A few months ago I was somewhat disappointed to see a contributor on a political forum decry the study of history, and with quite some vehemence too. I’ve no idea who the fellow is nor what his background may be yet it struck me as a great tragedy that somebody of reasonable intelligence should be quite so ignorant of how the subject can enlighten the present for those who care to peruse the past.
This was brought home to me the other day when reading a paper on the subject of wage levels during the industrial revolution. Could a topic be any more dry and devitalised? On the face of it, hardly, but dig a little deeper and some quite thought provoking points emerge. Over the last couple of years the argument has emerged that factories bloomed in Britain due to the relatively high wages being paid to the workers who could in turn afford the goods being produced. The paper solidly debunked this theory pointing to the errors in calculating the ‘average’ wage in Britain in the 19th century upon which the new belief is based. It also went on to suggest that much of the new machinery being developed in the late 18th century was not being deployed to make manufacture more efficient per se, but to make it more profitable by enabling the use of unskilled labour, that is to say women and children rather than trained craftsmen. The classic example is given of Richard Arkwright who built his first factory at Cromford to take advantage of several factors including cheap labour in the form of the families of lead miners. The mill worked two overlapping thirteen hour shifts with the workforce locked inside for the duration while the minimum age was just seven, later raised to ten But it was not all bad for each employee was allowed a week’s holiday per year, just so long as they didn’t leave the parish, and the children were eventually given instruction in reading and writing so that they could maintain the factory records, unlike their illiterate parents. So that’s alright then!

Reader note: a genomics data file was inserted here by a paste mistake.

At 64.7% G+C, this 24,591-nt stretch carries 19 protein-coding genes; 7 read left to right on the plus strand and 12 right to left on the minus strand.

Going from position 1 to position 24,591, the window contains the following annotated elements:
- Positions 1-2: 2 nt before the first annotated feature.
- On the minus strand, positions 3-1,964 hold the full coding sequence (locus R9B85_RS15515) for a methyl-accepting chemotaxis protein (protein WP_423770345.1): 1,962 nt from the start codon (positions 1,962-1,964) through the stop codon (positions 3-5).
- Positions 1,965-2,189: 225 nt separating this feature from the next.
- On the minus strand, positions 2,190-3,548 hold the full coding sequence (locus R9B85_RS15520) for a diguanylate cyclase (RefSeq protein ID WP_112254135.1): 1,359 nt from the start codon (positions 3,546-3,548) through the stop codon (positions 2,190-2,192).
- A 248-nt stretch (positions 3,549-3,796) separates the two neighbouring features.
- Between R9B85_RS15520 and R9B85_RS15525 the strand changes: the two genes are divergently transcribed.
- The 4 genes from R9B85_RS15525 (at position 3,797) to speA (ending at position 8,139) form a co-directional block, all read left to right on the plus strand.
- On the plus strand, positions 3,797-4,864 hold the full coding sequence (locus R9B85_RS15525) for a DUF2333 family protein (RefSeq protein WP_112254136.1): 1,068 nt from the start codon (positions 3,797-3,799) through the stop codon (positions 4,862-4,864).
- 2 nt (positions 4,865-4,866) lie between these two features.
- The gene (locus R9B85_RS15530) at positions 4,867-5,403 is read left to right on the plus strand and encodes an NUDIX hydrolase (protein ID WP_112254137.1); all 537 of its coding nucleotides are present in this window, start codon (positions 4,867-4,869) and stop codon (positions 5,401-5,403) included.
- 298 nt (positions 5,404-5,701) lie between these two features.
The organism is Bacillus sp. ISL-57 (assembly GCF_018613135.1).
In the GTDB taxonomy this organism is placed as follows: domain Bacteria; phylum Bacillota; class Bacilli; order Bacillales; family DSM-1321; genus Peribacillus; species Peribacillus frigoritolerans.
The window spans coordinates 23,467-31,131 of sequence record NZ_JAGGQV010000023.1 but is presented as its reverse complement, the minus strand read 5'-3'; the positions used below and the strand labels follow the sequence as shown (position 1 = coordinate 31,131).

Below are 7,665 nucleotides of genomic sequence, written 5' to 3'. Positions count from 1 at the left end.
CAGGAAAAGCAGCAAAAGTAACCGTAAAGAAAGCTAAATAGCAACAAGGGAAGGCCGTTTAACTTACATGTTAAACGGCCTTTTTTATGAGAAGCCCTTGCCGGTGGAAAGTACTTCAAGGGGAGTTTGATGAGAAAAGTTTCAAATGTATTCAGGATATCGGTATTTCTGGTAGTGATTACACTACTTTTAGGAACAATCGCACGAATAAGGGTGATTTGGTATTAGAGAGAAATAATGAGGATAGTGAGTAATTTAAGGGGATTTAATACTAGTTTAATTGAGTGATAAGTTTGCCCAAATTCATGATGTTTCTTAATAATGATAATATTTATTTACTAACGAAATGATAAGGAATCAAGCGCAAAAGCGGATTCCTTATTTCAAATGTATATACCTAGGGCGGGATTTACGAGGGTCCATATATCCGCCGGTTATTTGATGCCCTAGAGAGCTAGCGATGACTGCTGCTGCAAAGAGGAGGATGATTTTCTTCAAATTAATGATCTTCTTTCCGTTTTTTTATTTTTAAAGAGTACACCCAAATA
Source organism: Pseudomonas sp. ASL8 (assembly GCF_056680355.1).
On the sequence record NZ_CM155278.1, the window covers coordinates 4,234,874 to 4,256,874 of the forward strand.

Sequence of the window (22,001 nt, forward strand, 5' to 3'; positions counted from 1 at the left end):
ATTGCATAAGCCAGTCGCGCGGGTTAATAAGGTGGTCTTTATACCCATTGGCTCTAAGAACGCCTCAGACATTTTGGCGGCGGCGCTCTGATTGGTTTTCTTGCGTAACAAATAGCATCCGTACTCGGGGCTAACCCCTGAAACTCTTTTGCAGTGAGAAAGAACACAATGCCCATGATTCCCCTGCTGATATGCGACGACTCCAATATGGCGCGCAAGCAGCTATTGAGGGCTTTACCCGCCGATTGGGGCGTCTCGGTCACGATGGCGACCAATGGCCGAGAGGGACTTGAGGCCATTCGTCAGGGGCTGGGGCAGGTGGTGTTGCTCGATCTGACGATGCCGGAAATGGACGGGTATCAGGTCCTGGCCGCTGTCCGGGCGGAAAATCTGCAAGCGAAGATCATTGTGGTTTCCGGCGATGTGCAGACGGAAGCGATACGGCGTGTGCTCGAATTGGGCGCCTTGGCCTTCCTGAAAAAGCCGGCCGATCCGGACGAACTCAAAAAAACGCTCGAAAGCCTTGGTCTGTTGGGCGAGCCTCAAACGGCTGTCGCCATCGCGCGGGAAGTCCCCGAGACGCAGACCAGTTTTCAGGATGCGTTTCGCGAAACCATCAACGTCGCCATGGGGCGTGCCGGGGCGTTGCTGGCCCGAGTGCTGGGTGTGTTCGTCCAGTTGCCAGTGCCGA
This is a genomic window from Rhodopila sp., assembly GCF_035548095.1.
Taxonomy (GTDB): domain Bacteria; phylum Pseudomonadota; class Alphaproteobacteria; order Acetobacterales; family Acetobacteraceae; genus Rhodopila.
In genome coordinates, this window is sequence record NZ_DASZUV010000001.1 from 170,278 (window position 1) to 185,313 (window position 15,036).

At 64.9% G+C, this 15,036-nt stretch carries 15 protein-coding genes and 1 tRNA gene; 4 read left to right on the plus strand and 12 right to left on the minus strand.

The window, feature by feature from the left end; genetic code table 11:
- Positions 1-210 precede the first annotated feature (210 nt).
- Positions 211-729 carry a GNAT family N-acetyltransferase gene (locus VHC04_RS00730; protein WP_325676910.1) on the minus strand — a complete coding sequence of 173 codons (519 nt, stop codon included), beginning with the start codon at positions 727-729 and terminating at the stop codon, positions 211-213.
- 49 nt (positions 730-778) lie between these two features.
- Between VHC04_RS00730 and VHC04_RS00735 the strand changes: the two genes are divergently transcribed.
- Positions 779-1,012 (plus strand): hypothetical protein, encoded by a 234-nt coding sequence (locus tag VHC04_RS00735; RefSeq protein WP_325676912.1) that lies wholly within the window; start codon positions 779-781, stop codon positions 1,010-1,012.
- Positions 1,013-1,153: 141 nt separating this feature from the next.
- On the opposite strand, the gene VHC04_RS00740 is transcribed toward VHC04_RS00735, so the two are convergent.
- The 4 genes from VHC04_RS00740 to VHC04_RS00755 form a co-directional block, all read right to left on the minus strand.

Thank goodness all this is in the past we might say while we breath a sigh of relief, and how lucky we are to live in an age where none of this happens anymore, except of course that it does although living conditions may not appear quite so dire. Living here in Ireland I am not starved of stories of the exploitation of workers during the recession with longer hours at lower pay and an indifference to the well being of employers that any mill owner of 200 yeas ago would recognise as quite satisfactory. Neither can we ignore the similarity of technology dividing the work force into the skilled tool makers (today’s computer programmers) and unskilled labourers working them (the rest of us who are required to use IT). Neither can it be denied that the present calls for the scrapping of the minimum wage echo the desire for mill owners to reward their staff as little as possible in a race to the bottom of the pay league, as if achiving that target is a position of honour. It is quite clear that no consideration was then given to the well being of the workers with wages often not being enough to buy sufficient food to live on and yet we hear the same complaints of the masses being overpaid in modern times with no consideration as to the cost of survival today, let alone enjoying some sort of life.
One can’t but help feel that It’s not so much that history has nothing to teach us as that there are those who don’t want to hear the lessons.